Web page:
The extinction of dozens of Amazon species may be prevented in the next three decades by protecting more forests and reusing cleared land, according to an article in today’s issue of Science.
About 1 percent of the region’s tree-dwelling animals were driven to extinction as of 2008 and that figure may rise dramatically as deforestation spreads in Brazil, Robert Ewers, a senior lecturer at Imperial College in London and the article’s lead author, said in an interview.
Ewers evaluated the region by dividing it blocks of 2,500 square kilometers (965 square miles), and found that at the current rate of deforestation, an average of nine species in each block will be gone by 2050 and 16 more will be too close to extinction to be saved. That may be slowed with improved land-management policies, he said.
“Development has to happen, but development doesn’t have to happen everywhere equally,” Ewers said. “What we can do is maybe try and push to use land better. Instead of clearing land, using it, and then abandoning it, maybe we can keep using that same land.”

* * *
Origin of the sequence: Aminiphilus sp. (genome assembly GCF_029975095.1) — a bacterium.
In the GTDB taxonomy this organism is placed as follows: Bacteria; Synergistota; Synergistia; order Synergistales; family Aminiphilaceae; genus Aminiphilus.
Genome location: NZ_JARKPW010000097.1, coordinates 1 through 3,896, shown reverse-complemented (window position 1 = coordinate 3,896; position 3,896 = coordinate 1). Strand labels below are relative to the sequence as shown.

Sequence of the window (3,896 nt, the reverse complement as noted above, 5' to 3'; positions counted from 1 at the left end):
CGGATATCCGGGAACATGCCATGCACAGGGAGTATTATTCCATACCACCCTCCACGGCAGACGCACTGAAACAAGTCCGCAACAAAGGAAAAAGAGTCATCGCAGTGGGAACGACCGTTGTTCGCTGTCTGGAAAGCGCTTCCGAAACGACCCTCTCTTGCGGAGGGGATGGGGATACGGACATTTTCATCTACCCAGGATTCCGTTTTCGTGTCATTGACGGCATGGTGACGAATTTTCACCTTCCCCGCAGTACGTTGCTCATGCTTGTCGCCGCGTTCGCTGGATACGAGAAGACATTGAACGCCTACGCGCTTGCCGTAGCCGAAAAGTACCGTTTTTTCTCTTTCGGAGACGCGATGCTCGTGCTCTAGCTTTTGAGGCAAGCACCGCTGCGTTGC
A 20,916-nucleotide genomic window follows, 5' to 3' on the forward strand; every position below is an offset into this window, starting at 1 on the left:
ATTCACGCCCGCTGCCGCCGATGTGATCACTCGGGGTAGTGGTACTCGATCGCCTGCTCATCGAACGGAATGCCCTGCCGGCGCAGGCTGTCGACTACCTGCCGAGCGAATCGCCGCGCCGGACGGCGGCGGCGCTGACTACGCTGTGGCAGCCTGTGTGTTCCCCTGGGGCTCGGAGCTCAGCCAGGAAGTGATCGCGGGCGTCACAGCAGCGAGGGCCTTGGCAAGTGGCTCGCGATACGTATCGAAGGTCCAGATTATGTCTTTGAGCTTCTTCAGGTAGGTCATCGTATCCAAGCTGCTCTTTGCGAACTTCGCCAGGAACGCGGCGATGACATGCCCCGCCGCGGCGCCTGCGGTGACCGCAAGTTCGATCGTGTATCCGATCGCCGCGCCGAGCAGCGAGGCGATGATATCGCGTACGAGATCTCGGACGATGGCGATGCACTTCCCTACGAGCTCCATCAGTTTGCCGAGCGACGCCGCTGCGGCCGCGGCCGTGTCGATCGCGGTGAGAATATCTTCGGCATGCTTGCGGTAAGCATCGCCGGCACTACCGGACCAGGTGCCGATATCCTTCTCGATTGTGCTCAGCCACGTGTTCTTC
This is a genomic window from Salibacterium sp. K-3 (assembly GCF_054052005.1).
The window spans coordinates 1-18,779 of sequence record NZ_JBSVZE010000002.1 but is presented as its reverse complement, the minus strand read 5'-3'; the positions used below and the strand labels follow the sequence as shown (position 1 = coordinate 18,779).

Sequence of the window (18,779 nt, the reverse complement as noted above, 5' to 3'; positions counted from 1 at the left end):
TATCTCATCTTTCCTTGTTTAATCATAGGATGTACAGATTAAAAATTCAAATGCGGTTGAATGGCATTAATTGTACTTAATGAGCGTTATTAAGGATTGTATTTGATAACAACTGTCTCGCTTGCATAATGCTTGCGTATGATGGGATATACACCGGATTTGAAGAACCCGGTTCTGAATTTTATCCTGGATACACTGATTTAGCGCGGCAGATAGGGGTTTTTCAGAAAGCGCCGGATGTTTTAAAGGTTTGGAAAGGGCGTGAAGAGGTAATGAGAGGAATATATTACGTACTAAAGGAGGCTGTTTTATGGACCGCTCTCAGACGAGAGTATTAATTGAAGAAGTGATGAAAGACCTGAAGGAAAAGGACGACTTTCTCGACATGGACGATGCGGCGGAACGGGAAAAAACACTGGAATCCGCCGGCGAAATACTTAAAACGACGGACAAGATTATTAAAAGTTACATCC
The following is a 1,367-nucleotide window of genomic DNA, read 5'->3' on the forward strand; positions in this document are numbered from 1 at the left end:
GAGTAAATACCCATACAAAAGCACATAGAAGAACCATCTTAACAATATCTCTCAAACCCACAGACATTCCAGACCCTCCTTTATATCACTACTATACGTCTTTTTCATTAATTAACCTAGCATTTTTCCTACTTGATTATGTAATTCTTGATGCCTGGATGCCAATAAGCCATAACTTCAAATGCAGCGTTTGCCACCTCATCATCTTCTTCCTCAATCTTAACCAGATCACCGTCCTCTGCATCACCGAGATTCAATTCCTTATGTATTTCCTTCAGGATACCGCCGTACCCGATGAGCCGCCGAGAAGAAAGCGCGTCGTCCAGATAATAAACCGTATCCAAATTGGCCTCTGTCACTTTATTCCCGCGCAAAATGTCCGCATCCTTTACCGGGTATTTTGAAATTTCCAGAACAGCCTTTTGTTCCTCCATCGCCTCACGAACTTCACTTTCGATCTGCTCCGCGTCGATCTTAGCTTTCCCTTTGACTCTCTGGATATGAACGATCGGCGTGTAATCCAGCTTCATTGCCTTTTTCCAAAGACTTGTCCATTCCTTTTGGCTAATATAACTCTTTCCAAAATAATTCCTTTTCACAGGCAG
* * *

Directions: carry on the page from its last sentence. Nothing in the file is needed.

Extinction of a species often trails deforestation by years, or even decades, he said. The study focused on the extinction of vertebrate species, animals with backbones.
“In the south and the east of the Amazon we’ve already lost a lot of species,” Ewers said. “Given the decisions that are being made in Brazil, this is a really important time. You start to see that the decisions you make today result in different futures.”
President Dilma Rousseff on June 25 signed a law that reduces the size of three national parks, three national forests and one federally protected area to allow for building dams and reservoir runoff.